Like Primer, Upstream Color doesn't bother with hand-holding while skipping around time and space. The narrative often appears to stop and smell the roses, but as Carruth's camera lingers on, say, a professional audio sampler scraping large rocks along a drainage pipe, or gives us a stunning Nature's-eye-view of the maggot's life cycle, the answers come rich and rapid-fire (assuming you're strapped in and paying attention).

I'll leave it to you to discover how a pig farmer factors into all this. I will say that the eerily wonderful Andrew Sensenig reminded me of Jean Dujardin in The Artist. He has, I think, three lines of dialogue, yet conveys more complexity, intimidation, and odd empathy than you're likely to find in the most dialogue-heavy of Oscar-bait dramas.

He's in good company. Here's a good example of how enamored I am with Seimetz's performance: before today, I had no interest in seeing the upcoming home-invasion horror movie You're Next. But in researching this review, I found out Seimetz is part of the cast--which means there will at least be something to enjoy on August 23rd. The actress creates a fully realized character of privilege who, through no fault of her own, is brought down to a near emotional and physical flatline. Upstream Color is Kris's years-long struggle back to square one, and she had my sympathy from beginning to end.

Carruth fares well as Jeff, but his character is mostly there to support Kris on her journey. He has a great look and tremendous presence as a mysterious background player, but as Jeff's role comes to the narrative forefront, Carruth's relative weakness as an actor (compared to his considerable gifts as a writer, director, co-editor, and composer) comes out. His performance is good, but it can only squint at the stratospheric greatness of Seimetz and Sensenig's.

The journey from Primer to Upstream Color reminded me of Darren Aronofsky's early career. The much-acclaimed Pi, which I didn't appreciate at the time, and which I should probably watch again, was a micro-budget calling card of crazy imagery and crazier ideas. He followed up with Requiem for a Dream, which proved he could handle stars and a bigger budget without losing his unique voice as a storyteller. Carruth is on a similar trajectory, and I wouldn't be surprised if he comes roaring back in another ten years with the film to end all cinema.

Sure, that's hyperbole. But I'm a staunch believer in this auteur's passion and imagination. Filmmakers rarely give us rich, heady novels anymore, and it's refreshing to have great themes to chew on, married to images both melodic and horrifying in their poetry.

Attention Chicagoans! Remember my opening line about seeing Upstream Color and Primer back-to-back (scroll up if you don't)? Well, here's your chance! On Friday, April 12th, The Music Box Theatre celebrates Upstream Color's Windy City premiere with a trippy double feature. If that's not reason enough to come out, the event will feature a special live introduction and Q&A with Shane Carruth, hosted by The Onion AV Club's Scott Tobias! Click here for details and ticket info!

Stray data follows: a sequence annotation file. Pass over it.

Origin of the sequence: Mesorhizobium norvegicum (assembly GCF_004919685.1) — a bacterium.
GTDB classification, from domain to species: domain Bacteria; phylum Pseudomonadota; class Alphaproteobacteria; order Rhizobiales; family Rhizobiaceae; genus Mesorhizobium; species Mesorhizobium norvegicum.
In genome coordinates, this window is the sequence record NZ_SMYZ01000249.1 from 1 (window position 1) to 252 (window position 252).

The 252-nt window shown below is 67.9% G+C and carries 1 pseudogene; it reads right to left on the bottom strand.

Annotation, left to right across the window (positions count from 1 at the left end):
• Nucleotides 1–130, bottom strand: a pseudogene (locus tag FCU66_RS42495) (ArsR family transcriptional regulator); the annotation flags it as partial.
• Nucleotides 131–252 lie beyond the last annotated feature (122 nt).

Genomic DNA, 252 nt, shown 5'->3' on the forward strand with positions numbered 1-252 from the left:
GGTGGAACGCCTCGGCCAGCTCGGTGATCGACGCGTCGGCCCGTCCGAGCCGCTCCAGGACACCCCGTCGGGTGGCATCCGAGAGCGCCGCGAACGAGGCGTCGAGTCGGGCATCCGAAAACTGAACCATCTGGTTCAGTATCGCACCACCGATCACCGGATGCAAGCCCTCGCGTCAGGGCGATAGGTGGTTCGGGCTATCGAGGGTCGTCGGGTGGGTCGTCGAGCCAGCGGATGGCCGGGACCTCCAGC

Evil Dead (2013)

Narcolepticon Ex Mucus

By the way, if anyone here is in Marketing or Advertising: kill yourself. Thank you.

--Bill Hicks

Half-way into Evil Dead, Fede Alvarez's big-budget remake of Sam Raimi's couch-change horror classic, I gave up all hope of being entertained. The movie had become an endurance test, and my reward for wading through buckets of sinew and uninspired plotting would be the much-talked-about post-credits stinger--a delightful tease for fans of the original franchise that allegedly ties two cinematic universes together.

Fair warning: Turn back now if you don't wish to read about the best part of the movie.

Mia (Jane Levy) wanders dazedly down a long country road, battered and bloody from her showdown with the Kandarian demon. Following a series of time-lapse edits, she winds up in the parking lot of a sparsely patronized retail store.

Inside, a bored customer-service desk clerk (Ted Raimi) smacks his gum loudly while reading an entertainment magazine with the headline, "Are Remakes Killing Horror Movies?". His back is turned to the out-of-focus main entrance, but we can just make out Mia shambling through the automatic doors.

She collapses with a loud, wet thud. Someone shrieks off-camera. We switch focus for a moment as the clerk swivels around and considers the state of his newest customer.

Coming back into focus, he sighs heavily, picks up the phone and activates the PA system. We're looking up at him now, from the desk's point of view, and can clearly see a bright red S-Mart sign on the wall. With as little enthusiasm as the employee handbook allows, he announces, "Code Green in 1A, please. Code Green in 1A."

We track along S-Mart's main aisle as customers wander out from the clothing racks to see what all the commotion is about. The shot cross-fades and pans up on a dirty wheeled, bucket and the worn plastic mop rising from it like a retail Excalibur. In an instant, a gleaming metallic hand (which fans will recognize instantly from Army of Darkness) pops into frame and grabs the handle. Cut to black.

Pretty sweet, right?